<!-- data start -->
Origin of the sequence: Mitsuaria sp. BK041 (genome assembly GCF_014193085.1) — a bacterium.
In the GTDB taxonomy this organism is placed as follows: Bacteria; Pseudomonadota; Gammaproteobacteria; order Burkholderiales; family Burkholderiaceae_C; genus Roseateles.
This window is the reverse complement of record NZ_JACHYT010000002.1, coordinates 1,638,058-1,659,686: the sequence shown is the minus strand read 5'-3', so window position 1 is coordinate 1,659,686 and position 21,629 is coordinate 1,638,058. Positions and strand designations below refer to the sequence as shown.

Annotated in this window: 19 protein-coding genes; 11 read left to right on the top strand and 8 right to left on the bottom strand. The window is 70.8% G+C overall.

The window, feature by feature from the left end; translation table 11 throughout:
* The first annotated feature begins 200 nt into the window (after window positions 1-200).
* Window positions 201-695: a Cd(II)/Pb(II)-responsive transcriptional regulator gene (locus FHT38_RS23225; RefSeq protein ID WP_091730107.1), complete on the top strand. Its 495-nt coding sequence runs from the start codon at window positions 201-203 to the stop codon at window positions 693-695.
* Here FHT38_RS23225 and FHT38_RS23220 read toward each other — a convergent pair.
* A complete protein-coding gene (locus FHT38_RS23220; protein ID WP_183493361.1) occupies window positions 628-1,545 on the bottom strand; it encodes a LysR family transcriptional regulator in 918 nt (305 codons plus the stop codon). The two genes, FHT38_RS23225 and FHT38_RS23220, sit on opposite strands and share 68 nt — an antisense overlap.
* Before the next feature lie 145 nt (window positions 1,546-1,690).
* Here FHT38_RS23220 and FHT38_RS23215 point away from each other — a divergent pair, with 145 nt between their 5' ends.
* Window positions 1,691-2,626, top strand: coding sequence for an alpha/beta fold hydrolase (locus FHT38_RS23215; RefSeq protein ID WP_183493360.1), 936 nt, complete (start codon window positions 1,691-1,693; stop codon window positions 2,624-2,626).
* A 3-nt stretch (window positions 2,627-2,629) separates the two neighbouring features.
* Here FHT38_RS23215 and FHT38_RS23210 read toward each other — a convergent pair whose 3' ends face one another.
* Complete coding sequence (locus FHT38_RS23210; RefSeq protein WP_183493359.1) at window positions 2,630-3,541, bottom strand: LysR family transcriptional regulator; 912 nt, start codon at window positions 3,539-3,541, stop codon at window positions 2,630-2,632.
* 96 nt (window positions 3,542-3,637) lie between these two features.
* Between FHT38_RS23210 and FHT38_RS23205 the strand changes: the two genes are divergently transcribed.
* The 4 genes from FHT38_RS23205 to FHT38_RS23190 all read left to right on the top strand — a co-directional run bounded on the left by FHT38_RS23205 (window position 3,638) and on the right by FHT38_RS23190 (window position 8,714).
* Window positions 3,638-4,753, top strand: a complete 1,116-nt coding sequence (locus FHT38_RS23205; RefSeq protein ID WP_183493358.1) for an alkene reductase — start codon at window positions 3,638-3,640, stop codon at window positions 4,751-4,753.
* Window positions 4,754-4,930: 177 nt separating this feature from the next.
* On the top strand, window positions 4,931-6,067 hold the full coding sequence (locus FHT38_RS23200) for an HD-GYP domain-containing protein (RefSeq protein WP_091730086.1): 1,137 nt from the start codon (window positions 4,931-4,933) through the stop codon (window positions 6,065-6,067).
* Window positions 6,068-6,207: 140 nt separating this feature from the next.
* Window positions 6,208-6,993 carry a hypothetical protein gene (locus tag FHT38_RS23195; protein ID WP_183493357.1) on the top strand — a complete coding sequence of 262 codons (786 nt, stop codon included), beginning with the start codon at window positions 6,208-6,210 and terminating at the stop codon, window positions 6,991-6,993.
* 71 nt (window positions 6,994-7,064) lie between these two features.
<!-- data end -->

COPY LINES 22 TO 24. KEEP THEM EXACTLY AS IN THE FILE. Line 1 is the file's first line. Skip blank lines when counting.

* Window positions 6,068-6,207: 140 nt separating this feature from the next.
* Window positions 6,208-6,993 carry a hypothetical protein gene (locus tag FHT38_RS23195; protein ID WP_183493357.1) on the top strand — a complete coding sequence of 262 codons (786 nt, stop codon included), beginning with the start codon at window positions 6,208-6,210 and terminating at the stop codon, window positions 6,991-6,993.
* 71 nt (window positions 6,994-7,064) lie between these two features.